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Reserve Bank of New Zealand Hikes Rate; Chinese Food Giant Meituan Rebounds and Tencent Ends Flat

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This has been CNBC's live blog covering updates on Asia-Pacific markets.

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New Zealand raised its cash rate by another 50 basis points to 3%, the latest in a series of interest rate hikes in an effort to curb inflation.

Elsewhere, Japan stocks surged following better-than-expected export figures and Australian wages rose.

The Shanghai Composite closed higher by 0.45% at 3,292.53 and the Shenzhen Component also finished positive by 1.01% at 12,595.46. Hong Kong's Hang Seng index was 0.46% higher.

Chinese food delivery giant Meituan shares have risen 3.34%. The move marks a rebound from the 9% plunge Tuesday, which followed a report that Tencent is planning to sell the majority of its $24 billion stake in the company.

Ahead of its second quarter earnings release, Tencent shares were flat.

Japan's Nikkei 225 increased 1.23% to 28,868.91 while the Topix index added 1.26% to 1,981.96 after the country reported better-than-expected exports growth for July compared with a year ago. Its exports growth of 19% beat the 18.2% expected by analysts in a Refinitiv poll, driven by a strong recovery in car exports.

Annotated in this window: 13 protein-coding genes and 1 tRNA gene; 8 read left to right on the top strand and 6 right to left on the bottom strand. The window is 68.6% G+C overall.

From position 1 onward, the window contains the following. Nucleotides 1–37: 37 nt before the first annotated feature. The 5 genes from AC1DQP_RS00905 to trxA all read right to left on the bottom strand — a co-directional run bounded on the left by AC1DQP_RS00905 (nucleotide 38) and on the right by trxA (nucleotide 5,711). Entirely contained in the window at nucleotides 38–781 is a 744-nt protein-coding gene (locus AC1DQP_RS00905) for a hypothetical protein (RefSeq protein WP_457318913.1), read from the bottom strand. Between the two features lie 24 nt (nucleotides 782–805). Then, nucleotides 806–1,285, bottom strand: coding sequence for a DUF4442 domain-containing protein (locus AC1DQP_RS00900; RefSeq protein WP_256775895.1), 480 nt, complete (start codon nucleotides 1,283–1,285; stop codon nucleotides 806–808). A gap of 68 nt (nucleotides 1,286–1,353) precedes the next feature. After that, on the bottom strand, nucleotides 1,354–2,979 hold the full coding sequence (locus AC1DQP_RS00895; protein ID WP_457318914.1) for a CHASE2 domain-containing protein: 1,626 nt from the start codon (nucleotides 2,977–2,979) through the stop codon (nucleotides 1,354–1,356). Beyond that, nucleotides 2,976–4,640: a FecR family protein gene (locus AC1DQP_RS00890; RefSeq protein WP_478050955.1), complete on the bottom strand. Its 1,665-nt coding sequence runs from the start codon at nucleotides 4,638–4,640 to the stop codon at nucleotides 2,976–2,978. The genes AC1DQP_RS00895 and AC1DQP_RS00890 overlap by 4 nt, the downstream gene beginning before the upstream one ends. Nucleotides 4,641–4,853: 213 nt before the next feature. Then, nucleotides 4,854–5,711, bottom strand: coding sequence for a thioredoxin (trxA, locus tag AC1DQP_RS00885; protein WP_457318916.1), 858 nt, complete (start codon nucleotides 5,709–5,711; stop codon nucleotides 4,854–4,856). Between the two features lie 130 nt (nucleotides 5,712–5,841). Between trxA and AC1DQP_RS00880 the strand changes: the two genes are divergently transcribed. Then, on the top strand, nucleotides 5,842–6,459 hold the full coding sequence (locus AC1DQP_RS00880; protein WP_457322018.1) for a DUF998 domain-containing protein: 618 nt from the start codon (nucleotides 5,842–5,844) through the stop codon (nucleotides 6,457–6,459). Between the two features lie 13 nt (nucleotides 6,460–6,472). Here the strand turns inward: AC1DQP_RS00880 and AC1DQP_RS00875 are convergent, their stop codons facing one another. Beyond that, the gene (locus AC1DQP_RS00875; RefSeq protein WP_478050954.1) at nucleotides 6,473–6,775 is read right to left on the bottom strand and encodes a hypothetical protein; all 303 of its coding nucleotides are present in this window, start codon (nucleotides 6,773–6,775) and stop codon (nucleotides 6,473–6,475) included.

In South Korea, the Kospi reversed after a positive start, falling 0.67% likely due to some profit taking among the major stocks. Among the big losses at market close were Hyundai Motor at 3.8%, Kia at 4.02% and Seah Steel Holdings at 2.75%.

The S&P/ASX 200 in Australia also moved up 0.31% to close at 7,105.4. The biggest winners were bank stocks, coal producer Whitehaven Coal and media corporation Seven West Media.

MSCI's broadest index of Asia-Pacific shares outside Japan were 0.43% higher.

ETFs are good way to capitalize on Japanese market upcycle

The best way for retail investors to get exposure to the Japanese market and its "upcycle" is through exchange traded funds (ETFs), while the machinery and capital goods sectors offer good value, Monex Group director Jesper Koll said.

The Japanese economy is currently in a better shape that many other economies in the Group of Seven.

"That gives you exposure to the market in general, there's lots of liquidity, it's easy to trade in your account," Koll told "Street Signs Asia."

"For a retail investor, I think a broad exposure to the Topix or even the Nikkei 225 index is perfectly fine."

To do that, retail investors should consider opening a brokerage account with Japanese brokers such as Nomura or Monex Group, he said.

The best value stocks are in the Japanese capital goods and machinery sectors, Koll added, naming companies like Keyence as stocks to keep an eye on.

"Keyence is world leader in providing factory automation. As you know there is a lot of discussion about a need to restructure global supply chains. As new factories and logistics are being built, Keyence is going to be a key beneficiary from the restructuring of supply chains," Koll said.

Daikin too, would be a good stock to invest in, given that it would benefit from clean energy plans globally.

— Su-Lin Tan

Portfolio manager sees opportunity in Chinese tech companies eroding U.S. and European market share in China